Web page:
Last night, the United States Congress voted to pass the much debated healthcare bill. It was a moment likely celebrated by thousands of people just like me, whose status as Type 1 diabetics means that we are automatically disqualified from any individual plan.
I suppose I should have been cheering, too. But instead, I felt a knot of dread in my stomach. I spent this Saturday morning at a fantastic pediatric diabetes symposium put on by the UCSF Diabetes Center, and heard firsthand reports from doctors and researchers about some of the advances coming down the pipeline for people with diabetes, in this case, with Type 1. As I listened, I periodically checked the numbers on my continuous glucometer, wondering what was going to happen to my blood sugar as a result of the Symlin I’d taken that morning. And, despite the fact that I had spent literally three hours on the phone the previous week with Blue Shield, trying to figure out how to get supplies in bulk before I leave on a big trip this spring, I’ll admit: I was actually grateful to my insurance company. It took a fight, it required prior authorizations, but I have the most cutting edge diabetes gear available in the world.
So here’s my fear with the healthcare package that just passed — and I recognize that I am wading into a lion’s den by even bringing it up (I usually avoid publicly discussing anything having to do with politics). Supposedly, this will require all Americans to hold health insurance — and the millions of healthy people, like my husband, will subsidize the millions of expensive people, like me, whom insurance companies will no longer be allowed to exclude. On the surface, that is great.
But here is my fear: people like me are the ones who are going to be flocking to insurance companies’ doors. People who are young and healthy are not. I am not convinced that the universal mandate will be a success — partially because states like South Carolina, Virginia and Florida are already challenging its legality (see here), and partially because I don’t understand how anyone’s going to keep track of whether every single person in the country is holding an insurance policy. That seems like a bureaucratic nightmare — and one that would be very easy to cheat. (This is also putting aside the fact that the last penalties I read about were low enough to make it almost worthwhile to pay them.)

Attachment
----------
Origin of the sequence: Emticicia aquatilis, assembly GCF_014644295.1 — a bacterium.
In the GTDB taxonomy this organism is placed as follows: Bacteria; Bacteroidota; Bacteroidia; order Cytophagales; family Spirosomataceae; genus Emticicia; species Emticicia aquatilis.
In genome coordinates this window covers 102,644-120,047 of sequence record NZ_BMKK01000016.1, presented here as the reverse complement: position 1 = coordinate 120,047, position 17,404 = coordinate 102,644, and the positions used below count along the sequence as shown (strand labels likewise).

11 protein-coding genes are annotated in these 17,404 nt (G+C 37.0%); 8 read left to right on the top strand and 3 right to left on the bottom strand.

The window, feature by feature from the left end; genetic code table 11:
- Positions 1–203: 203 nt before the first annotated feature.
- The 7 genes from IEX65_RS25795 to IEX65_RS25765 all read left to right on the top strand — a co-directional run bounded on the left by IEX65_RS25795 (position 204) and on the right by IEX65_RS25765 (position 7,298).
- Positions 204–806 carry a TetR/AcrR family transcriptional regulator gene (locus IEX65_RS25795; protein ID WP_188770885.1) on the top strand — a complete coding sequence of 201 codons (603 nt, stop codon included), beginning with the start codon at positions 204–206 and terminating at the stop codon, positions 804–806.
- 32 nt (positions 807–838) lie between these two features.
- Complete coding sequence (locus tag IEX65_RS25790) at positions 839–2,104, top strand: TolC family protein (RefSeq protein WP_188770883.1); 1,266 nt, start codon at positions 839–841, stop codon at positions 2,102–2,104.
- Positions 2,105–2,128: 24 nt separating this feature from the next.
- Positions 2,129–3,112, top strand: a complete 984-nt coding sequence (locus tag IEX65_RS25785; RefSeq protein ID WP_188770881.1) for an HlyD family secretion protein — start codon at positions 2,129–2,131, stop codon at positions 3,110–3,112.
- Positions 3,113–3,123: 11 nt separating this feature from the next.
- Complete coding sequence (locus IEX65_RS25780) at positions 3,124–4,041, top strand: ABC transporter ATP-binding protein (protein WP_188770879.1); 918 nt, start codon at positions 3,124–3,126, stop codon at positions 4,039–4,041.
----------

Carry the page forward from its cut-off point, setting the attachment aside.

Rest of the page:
My point being: in one way or another, insurance companies are going to end up with a hell of a lot more expensive people like me to cover. They’re going to have to say yes to us. That is going to cost money. To prevent damage to their bottom lines, they are going to have two major options: raise premiums (likely, if politically unpopular) and/or reduce the number of products and medications that are covered. And that’s going to have a negative effect on access to care.
Think about it: is the continuous glucometer lobby large enough to prevent Blue Shield from deciding not to cover them? And what about Symlin, which has an enormously positive effect on smoothing out my blood sugar after meals, and has helped me drop my A1c by .4% since last fall? Despite these benefits, I can live without it. It’s not like it’s insulin. Wouldn’t that be easy fat to trim? And once that starts happening, why would researchers and pharmaceutical companies put resources into products that have a limited audience and are unlikely to be paid for by insurance?
You see where I’m going with this.
For the moment, it’s easy to argue that there are a lot more people whose diabetes care is going to improve as a result of this bill than there are people like me, the fortunate elite who already have access to top of the line products. But consider this: it wasn’t that long ago when insulin pumps themselves were a rarity — as were electronic glucometers before them. New technologies start with “early adopters,” and eventually, thanks in part to the positive reaction (and insistence) from the first people to use them, become widely available. I look forward to a day when insurance companies cover CGMs as often as they do pumps — or, even better, a day when CGMs replace regular glucometers as a standard in care.
My biggest concerns with the healthcare bill are actually financial — I’ve got money from my 18th birthday socked away in my underwear drawer as we speak, and I’m convinced that the United States is already about to fall (already falling?) off a financial cliff that no one seems willing to address or take steps to deal with. That alone makes me feel nauseated. But then I add in the potential ramifications for people like me — yes, we will have the immediate benefit of no longer being excluded from health plans, which is huge. But who is going to pay for us? And what will the ramifications be in terms of access to (and the development of) promising therapies down the line?
Megan McArdle at the Atlantic has interesting thoughts on this. And for another compelling take on what’s wrong with America’s healthcare/insurance system, check out this piece by the Atlantic’s Jeffrey Goldberg, called How American Healthcare Killed My Father.